June 25, 2012

Why Contests Help Everyone

I love agent-judged contests. Participants get the benefit of direct agent feedback, but the information is useful for all writers.

It's a learning experience to read through real examples of what pings an agent or what turns them off, what we should do more of and what an agent might be tired of seeing. Keeping in mind, of course, that responses might be particular to that specific agent, especially concerning taste.

For me, it's fun to see what other writers are working on. But I also like to read through the submissions and compare my response with others, including the agent's reaction. It's interesting to see how opinions vary, and whose opinions fall in line with mine.

When I was still querying, I liked to find contests a particular agent judged and read through her/his responses. It was a great way to gauge how they might receive my query.

Happy Monday!

June 18, 2012

Novel Beginnings

So a couple weeks ago, I said I had started my wip, but I left out the part where I spent an entire day agonizing on how to start it. On the bright side, a day is nothing compared to the two weeks it took to write the first couple sentences of my previous manuscript. And for the manuscript before that one, I rewrote the beginning three times. Which is to say starting a new story is always the hardest part for me.

It was never this hard when I was writing fanfiction, but that changed when I began researching agents. All the advice out there from writers and agents emphasizes how important a story's beginning is and all the many, many ways you can ruin it. There are all these lists for how not to open your story--don't open with a character waking up or getting into a car accident or mid-action scene or with back story or picking herbs in a field or description of setting or a flashback or dialogue or a prologue, etc etc, until you feel like there's no way to start the dang thing without hitting someone's 'What Not to Do' list.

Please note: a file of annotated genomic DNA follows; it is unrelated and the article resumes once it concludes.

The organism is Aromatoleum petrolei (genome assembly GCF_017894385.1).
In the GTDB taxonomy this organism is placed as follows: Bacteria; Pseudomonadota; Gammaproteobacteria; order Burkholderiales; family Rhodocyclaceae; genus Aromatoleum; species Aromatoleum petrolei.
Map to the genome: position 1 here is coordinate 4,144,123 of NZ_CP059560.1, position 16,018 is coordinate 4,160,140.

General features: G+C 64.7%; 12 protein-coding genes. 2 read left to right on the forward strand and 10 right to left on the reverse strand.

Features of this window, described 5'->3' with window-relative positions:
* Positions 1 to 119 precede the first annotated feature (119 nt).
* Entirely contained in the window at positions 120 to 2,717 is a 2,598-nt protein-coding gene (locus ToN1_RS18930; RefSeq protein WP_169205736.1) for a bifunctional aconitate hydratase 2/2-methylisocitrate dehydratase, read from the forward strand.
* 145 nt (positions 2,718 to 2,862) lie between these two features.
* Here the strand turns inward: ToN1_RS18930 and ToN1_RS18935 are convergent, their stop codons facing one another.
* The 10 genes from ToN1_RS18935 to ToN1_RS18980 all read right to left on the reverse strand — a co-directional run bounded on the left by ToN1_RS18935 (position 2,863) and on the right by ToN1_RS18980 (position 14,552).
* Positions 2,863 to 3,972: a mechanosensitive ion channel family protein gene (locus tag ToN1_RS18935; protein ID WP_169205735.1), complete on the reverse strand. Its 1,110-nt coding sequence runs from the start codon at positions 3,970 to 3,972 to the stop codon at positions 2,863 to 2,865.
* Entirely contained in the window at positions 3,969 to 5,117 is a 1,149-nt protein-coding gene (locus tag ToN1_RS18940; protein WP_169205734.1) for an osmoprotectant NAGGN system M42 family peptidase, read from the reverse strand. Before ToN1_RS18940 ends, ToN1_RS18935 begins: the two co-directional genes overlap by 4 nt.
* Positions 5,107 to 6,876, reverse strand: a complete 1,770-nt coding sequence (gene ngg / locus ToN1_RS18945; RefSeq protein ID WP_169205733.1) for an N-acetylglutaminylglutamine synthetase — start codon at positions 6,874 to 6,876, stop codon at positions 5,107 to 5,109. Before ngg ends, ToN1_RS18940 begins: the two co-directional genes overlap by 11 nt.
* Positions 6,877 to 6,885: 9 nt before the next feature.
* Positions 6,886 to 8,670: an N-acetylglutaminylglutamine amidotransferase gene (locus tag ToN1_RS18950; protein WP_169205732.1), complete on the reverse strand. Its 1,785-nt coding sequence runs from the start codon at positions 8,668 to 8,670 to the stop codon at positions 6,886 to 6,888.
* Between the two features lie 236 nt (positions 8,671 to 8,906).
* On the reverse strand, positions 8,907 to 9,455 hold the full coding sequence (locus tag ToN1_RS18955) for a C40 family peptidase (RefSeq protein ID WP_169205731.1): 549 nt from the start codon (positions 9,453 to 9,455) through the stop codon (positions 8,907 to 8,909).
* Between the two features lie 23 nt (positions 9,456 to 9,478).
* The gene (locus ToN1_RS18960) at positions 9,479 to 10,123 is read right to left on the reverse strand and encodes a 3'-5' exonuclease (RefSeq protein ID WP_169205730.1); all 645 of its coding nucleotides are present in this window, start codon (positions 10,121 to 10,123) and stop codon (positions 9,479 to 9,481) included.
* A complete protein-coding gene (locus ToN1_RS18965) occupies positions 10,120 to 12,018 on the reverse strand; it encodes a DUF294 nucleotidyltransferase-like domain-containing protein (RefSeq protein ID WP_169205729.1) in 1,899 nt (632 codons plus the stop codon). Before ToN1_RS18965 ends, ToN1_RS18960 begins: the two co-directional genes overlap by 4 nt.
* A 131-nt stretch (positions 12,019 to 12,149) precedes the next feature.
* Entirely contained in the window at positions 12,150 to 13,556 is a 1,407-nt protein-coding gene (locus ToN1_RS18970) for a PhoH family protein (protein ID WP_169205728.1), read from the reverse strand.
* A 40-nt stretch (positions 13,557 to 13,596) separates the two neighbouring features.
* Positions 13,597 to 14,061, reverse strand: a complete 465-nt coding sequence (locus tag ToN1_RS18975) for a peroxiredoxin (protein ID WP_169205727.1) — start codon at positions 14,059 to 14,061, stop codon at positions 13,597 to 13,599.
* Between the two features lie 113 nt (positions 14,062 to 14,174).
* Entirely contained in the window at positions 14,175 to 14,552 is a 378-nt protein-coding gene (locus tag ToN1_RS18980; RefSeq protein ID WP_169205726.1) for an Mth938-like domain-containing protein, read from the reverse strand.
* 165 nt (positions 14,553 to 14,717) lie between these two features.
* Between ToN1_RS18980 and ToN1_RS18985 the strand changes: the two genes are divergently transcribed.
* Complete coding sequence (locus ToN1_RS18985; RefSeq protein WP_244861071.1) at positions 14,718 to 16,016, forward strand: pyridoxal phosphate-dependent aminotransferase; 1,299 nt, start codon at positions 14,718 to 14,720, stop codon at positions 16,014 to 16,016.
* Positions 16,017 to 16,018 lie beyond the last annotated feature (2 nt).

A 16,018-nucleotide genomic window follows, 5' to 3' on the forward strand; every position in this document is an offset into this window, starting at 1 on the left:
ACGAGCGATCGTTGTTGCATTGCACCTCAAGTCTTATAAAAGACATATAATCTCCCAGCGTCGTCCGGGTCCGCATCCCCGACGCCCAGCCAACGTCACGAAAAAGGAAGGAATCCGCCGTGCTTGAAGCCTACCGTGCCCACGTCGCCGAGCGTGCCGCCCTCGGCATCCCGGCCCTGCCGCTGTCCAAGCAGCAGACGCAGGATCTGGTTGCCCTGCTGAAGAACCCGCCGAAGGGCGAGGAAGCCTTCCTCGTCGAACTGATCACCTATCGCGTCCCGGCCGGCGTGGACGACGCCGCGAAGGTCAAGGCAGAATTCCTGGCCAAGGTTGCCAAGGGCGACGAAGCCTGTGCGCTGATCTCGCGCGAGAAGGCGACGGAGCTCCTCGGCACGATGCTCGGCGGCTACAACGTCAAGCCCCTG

By this point, writing that first sentence has become such a daunting task that you're debilitated by the fear that, if you fail, you will completely blow your chance at getting an agent or editor or reader or what have you.

With my previous manuscript, the pressure to get those first few pages right was hardest because I wasn't agented yet. Yes, it IS important to get that opening right, but don't let it become so overwhelming that it stifles your writing. Just write. You can always come back and fix it later even if it feels, at that moment, Too Important To Mess Up. Sometimes, a beginning will become clear only after you've written the ending.

It's also important to keep in mind that what's not right for one story might be right for yours. Those 'What Not to Do' lists can be subjective. I agree that it's probably not a good idea to start with your character waking up and describing how the sunshine falls across her bed, but whatever you choose, you have to make it work for YOUR story. The Hunger Games begins with Katniss waking up on the day of the Reaping. City of Bones starts with a brief scene from Clary's pov before it shifts into the pov of an insignificant demon who dies a few pages later. Nightshade begins mid-action scene with Calla fighting a bear to defend a boy she doesn't know. My favorite book this year Shadow and Bone starts with a prologue.

So while I'm not sure if the beginning of my wip is right, I'm not too worried for the time being. I can always fix it later :)

How do you guys feel about openings? Easy? Hard?

Happy Monday, all! ♥


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